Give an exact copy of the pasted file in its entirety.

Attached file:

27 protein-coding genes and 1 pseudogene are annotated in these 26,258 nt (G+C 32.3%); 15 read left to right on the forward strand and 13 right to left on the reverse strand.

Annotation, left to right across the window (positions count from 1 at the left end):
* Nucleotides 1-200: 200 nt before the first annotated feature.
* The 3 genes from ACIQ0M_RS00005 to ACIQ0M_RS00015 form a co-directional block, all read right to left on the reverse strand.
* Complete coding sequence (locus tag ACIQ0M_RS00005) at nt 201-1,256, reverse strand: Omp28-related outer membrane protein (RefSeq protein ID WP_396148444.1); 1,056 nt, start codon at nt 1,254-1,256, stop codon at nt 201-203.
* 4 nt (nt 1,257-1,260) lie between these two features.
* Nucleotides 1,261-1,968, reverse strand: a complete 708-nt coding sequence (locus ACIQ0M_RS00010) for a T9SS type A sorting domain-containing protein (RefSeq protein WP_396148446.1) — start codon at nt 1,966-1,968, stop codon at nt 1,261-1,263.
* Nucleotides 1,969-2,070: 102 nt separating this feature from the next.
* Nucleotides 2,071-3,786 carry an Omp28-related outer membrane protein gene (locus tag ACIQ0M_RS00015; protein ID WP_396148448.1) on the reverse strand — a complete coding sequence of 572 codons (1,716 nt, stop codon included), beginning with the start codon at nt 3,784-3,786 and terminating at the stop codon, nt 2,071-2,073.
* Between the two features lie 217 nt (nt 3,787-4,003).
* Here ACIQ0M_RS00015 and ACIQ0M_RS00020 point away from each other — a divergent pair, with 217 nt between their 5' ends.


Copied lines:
27 protein-coding genes and 1 pseudogene are annotated in these 26,258 nt (G+C 32.3%); 15 read left to right on the forward strand and 13 right to left on the reverse strand.

Annotation, left to right across the window (positions count from 1 at the left end):
* Nucleotides 1-200: 200 nt before the first annotated feature.
* The 3 genes from ACIQ0M_RS00005 to ACIQ0M_RS00015 form a co-directional block, all read right to left on the reverse strand.
* Complete coding sequence (locus tag ACIQ0M_RS00005) at nt 201-1,256, reverse strand: Omp28-related outer membrane protein (RefSeq protein ID WP_396148444.1); 1,056 nt, start codon at nt 1,254-1,256, stop codon at nt 201-203.
* 4 nt (nt 1,257-1,260) lie between these two features.
* Nucleotides 1,261-1,968, reverse strand: a complete 708-nt coding sequence (locus ACIQ0M_RS00010) for a T9SS type A sorting domain-containing protein (RefSeq protein WP_396148446.1) — start codon at nt 1,966-1,968, stop codon at nt 1,261-1,263.
* Nucleotides 1,969-2,070: 102 nt separating this feature from the next.
* Nucleotides 2,071-3,786 carry an Omp28-related outer membrane protein gene (locus tag ACIQ0M_RS00015; protein ID WP_396148448.1) on the reverse strand — a complete coding sequence of 572 codons (1,716 nt, stop codon included), beginning with the start codon at nt 3,784-3,786 and terminating at the stop codon, nt 2,071-2,073.
* Between the two features lie 217 nt (nt 3,787-4,003).
* Here ACIQ0M_RS00015 and ACIQ0M_RS00020 point away from each other — a divergent pair, with 217 nt between their 5' ends.